According to U.S. Census Bureau, the average price paid for a new home in 2010 was $272,900. Median household income that year was $49,445. 

That means, on average, the typical American household must be willing to pay more than 5.5 times its total annual income to buy a new home. Spending that kind of money is daunting, to say the least. 


Image: Flickr/Alan Cleaver.

Last month, fellow Fool Anand Chokkavelu pointed to the largely unknown fact that U.S. homeowners have, in general, a much higher net worth than people who rent. Certainly there are numerous factors that contribute to this state of affairs, but the reality is pretty clear: Homeownership tends to result in greater financial success for U.S. households. 

So we know that buying a home, in general, makes sense financially. We also know that it's a huge investment and can be very intimidating, particularly for first-time buyers. So how do we overcome this intimidation?

By getting help from the experts.

Recently I spoke with Bennie Waller, department chair of finance and real estate at Longwood University. Waller is a longtime real estate investor, and in addition to his academic work in the field, he holds a real estate license and is active in the market. He knows the theory, and he can put into practice. 

I asked Waller for his advice to first-time or prospective homeowners. Here is what he had to say:

1. You should not consider buying a home until you are reasonably secure in your job and reasonably certain that you will not be moving in the next several years. If you anticipate being transient over the next several years, renting might be best for you. If you decide to rent, purchase rental insurance in case of casualty such as fire. Landlords are generally not responsible for the loss of personal items.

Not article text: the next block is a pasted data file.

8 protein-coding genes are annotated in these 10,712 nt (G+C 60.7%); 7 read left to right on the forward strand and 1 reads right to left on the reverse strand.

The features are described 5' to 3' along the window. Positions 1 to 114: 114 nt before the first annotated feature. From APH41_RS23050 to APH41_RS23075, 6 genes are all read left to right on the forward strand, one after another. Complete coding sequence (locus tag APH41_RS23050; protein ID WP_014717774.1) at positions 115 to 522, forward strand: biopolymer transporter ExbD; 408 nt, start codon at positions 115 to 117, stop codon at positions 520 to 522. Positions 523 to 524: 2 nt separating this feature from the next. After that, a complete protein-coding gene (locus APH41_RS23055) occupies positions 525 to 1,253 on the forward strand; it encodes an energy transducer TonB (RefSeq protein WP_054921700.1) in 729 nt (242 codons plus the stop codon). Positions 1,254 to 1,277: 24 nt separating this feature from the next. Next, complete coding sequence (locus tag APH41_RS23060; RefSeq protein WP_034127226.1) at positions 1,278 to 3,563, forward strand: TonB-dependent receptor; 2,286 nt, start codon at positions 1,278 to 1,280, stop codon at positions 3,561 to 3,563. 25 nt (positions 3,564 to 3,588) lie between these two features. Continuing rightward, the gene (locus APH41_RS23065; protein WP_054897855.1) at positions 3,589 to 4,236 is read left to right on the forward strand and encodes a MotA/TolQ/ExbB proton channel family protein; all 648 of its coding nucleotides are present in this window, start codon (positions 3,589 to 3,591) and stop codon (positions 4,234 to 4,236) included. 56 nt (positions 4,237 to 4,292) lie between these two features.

2. Do your homework. Research the area in terms of crime, changes in property values, and anticipated changes (e.g., the impact of construction of new roads or commercial buildings for retail or office space). If you have children or are planning to have children, be sure to investigate the schools in the area.

3. If you are a young and upwardly mobile professional, you may want to consider a condo or townhome. These types of properties many times have no yards, and the maintenance of the outside of the property is generally managed by a homeowner's association. However, you must pay for these services in the form of monthly homeowner's dues, which can be quite expensive, so be sure to ask about these fees.

4. Get your finances in order. A conventional loan will require a 20% down payment. This is generally the single most prohibitive factor of homeownership. However, there are options for first-time homebuyers that require less than the 20%. There is an option of providing less than 20% as the down payment and then purchasing private mortgage insurance, or PMI, which guarantees the difference in your down payment and the required 20%. PMI insurance is not cheap, so factor this into your decision.